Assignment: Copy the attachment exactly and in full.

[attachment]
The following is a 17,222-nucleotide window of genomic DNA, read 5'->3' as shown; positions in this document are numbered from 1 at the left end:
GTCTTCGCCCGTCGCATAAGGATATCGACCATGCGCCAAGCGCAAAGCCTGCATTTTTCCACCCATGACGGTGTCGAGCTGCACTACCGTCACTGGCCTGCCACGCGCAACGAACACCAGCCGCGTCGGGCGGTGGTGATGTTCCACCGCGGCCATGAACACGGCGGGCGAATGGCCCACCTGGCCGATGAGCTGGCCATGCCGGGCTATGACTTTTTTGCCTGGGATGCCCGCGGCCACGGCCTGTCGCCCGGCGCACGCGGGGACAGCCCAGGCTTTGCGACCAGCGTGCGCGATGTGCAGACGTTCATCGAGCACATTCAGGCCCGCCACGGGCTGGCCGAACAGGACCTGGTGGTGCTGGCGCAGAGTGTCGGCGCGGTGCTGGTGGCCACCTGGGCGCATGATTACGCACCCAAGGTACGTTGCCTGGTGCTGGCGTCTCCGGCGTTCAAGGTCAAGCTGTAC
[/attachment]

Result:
The following is a 17,222-nucleotide window of genomic DNA, read 5'->3' as shown; positions in this document are numbered from 1 at the left end:
GTCTTCGCCCGTCGCATAAGGATATCGACCATGCGCCAAGCGCAAAGCCTGCATTTTTCCACCCATGACGGTGTCGAGCTGCACTACCGTCACTGGCCTGCCACGCGCAACGAACACCAGCCGCGTCGGGCGGTGGTGATGTTCCACCGCGGCCATGAACACGGCGGGCGAATGGCCCACCTGGCCGATGAGCTGGCCATGCCGGGCTATGACTTTTTTGCCTGGGATGCCCGCGGCCACGGCCTGTCGCCCGGCGCACGCGGGGACAGCCCAGGCTTTGCGACCAGCGTGCGCGATGTGCAGACGTTCATCGAGCACATTCAGGCCCGCCACGGGCTGGCCGAACAGGACCTGGTGGTGCTGGCGCAGAGTGTCGGCGCGGTGCTGGTGGCCACCTGGGCGCATGATTACGCACCCAAGGTACGTTGCCTGGTGCTGGCGTCTCCGGCGTTCAAGGTCAAGCTGTAC